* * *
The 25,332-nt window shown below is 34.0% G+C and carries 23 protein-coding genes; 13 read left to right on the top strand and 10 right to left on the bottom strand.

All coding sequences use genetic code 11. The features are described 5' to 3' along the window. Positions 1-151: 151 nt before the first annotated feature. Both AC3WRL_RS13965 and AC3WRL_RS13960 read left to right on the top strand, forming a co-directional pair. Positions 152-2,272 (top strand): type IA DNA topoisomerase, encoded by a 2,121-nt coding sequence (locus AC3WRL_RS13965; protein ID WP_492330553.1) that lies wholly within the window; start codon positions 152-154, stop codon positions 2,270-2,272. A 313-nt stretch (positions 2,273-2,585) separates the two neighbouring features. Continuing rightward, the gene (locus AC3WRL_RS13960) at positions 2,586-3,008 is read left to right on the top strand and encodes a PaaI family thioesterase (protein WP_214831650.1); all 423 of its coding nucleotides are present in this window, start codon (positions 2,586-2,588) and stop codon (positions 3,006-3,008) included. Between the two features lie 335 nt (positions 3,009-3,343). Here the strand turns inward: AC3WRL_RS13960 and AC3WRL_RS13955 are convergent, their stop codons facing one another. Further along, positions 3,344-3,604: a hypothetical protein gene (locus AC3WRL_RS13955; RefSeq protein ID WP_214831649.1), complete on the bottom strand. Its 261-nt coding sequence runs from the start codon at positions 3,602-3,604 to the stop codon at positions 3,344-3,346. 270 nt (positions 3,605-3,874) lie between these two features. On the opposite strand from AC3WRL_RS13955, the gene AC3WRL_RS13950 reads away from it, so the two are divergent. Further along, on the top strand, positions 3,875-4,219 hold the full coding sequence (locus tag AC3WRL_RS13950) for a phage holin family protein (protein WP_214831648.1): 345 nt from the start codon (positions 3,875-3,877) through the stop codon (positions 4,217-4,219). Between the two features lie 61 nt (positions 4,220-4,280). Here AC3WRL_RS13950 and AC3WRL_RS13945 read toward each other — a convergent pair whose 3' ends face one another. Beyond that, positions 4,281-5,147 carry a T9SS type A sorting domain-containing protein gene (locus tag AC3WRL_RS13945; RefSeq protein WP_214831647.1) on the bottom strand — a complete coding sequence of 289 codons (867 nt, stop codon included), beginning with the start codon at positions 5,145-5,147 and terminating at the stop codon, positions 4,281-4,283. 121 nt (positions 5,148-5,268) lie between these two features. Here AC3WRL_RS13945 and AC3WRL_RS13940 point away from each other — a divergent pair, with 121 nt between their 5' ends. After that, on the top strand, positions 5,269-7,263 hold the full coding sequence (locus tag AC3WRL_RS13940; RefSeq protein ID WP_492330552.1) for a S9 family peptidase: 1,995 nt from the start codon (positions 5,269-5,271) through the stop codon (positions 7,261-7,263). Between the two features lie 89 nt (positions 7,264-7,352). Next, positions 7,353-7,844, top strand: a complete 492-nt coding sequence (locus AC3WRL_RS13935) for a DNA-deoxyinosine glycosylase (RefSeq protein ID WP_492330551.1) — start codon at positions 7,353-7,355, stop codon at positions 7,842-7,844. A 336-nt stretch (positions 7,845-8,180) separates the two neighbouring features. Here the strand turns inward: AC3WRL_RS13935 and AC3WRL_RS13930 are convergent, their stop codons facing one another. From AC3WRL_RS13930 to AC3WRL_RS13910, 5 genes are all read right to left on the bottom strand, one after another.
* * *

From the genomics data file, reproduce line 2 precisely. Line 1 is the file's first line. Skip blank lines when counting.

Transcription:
All coding sequences use genetic code 11. The features are described 5' to 3' along the window. Positions 1-151: 151 nt before the first annotated feature. Both AC3WRL_RS13965 and AC3WRL_RS13960 read left to right on the top strand, forming a co-directional pair. Positions 152-2,272 (top strand): type IA DNA topoisomerase, encoded by a 2,121-nt coding sequence (locus AC3WRL_RS13965; protein ID WP_492330553.1) that lies wholly within the window; start codon positions 152-154, stop codon positions 2,270-2,272. A 313-nt stretch (positions 2,273-2,585) separates the two neighbouring features. Continuing rightward, the gene (locus AC3WRL_RS13960) at positions 2,586-3,008 is read left to right on the top strand and encodes a PaaI family thioesterase (protein WP_214831650.1); all 423 of its coding nucleotides are present in this window, start codon (positions 2,586-2,588) and stop codon (positions 3,006-3,008) included. Between the two features lie 335 nt (positions 3,009-3,343). Here the strand turns inward: AC3WRL_RS13960 and AC3WRL_RS13955 are convergent, their stop codons facing one another. Further along, positions 3,344-3,604: a hypothetical protein gene (locus AC3WRL_RS13955; RefSeq protein ID WP_214831649.1), complete on the bottom strand. Its 261-nt coding sequence runs from the start codon at positions 3,602-3,604 to the stop codon at positions 3,344-3,346. 270 nt (positions 3,605-3,874) lie between these two features. On the opposite strand from AC3WRL_RS13955, the gene AC3WRL_RS13950 reads away from it, so the two are divergent. Further along, on the top strand, positions 3,875-4,219 hold the full coding sequence (locus tag AC3WRL_RS13950) for a phage holin family protein (protein WP_214831648.1): 345 nt from the start codon (positions 3,875-3,877) through the stop codon (positions 4,217-4,219). Between the two features lie 61 nt (positions 4,220-4,280). Here AC3WRL_RS13950 and AC3WRL_RS13945 read toward each other — a convergent pair whose 3' ends face one another. Beyond that, positions 4,281-5,147 carry a T9SS type A sorting domain-containing protein gene (locus tag AC3WRL_RS13945; RefSeq protein WP_214831647.1) on the bottom strand — a complete coding sequence of 289 codons (867 nt, stop codon included), beginning with the start codon at positions 5,145-5,147 and terminating at the stop codon, positions 4,281-4,283. 121 nt (positions 5,148-5,268) lie between these two features. Here AC3WRL_RS13945 and AC3WRL_RS13940 point away from each other — a divergent pair, with 121 nt between their 5' ends. After that, on the top strand, positions 5,269-7,263 hold the full coding sequence (locus tag AC3WRL_RS13940; RefSeq protein ID WP_492330552.1) for a S9 family peptidase: 1,995 nt from the start codon (positions 5,269-5,271) through the stop codon (positions 7,261-7,263). Between the two features lie 89 nt (positions 7,264-7,352). Next, positions 7,353-7,844, top strand: a complete 492-nt coding sequence (locus AC3WRL_RS13935) for a DNA-deoxyinosine glycosylase (RefSeq protein ID WP_492330551.1) — start codon at positions 7,353-7,355, stop codon at positions 7,842-7,844. A 336-nt stretch (positions 7,845-8,180) separates the two neighbouring features. Here the strand turns inward: AC3WRL_RS13935 and AC3WRL_RS13930 are convergent, their stop codons facing one another. From AC3WRL_RS13930 to AC3WRL_RS13910, 5 genes are all read right to left on the bottom strand, one after another.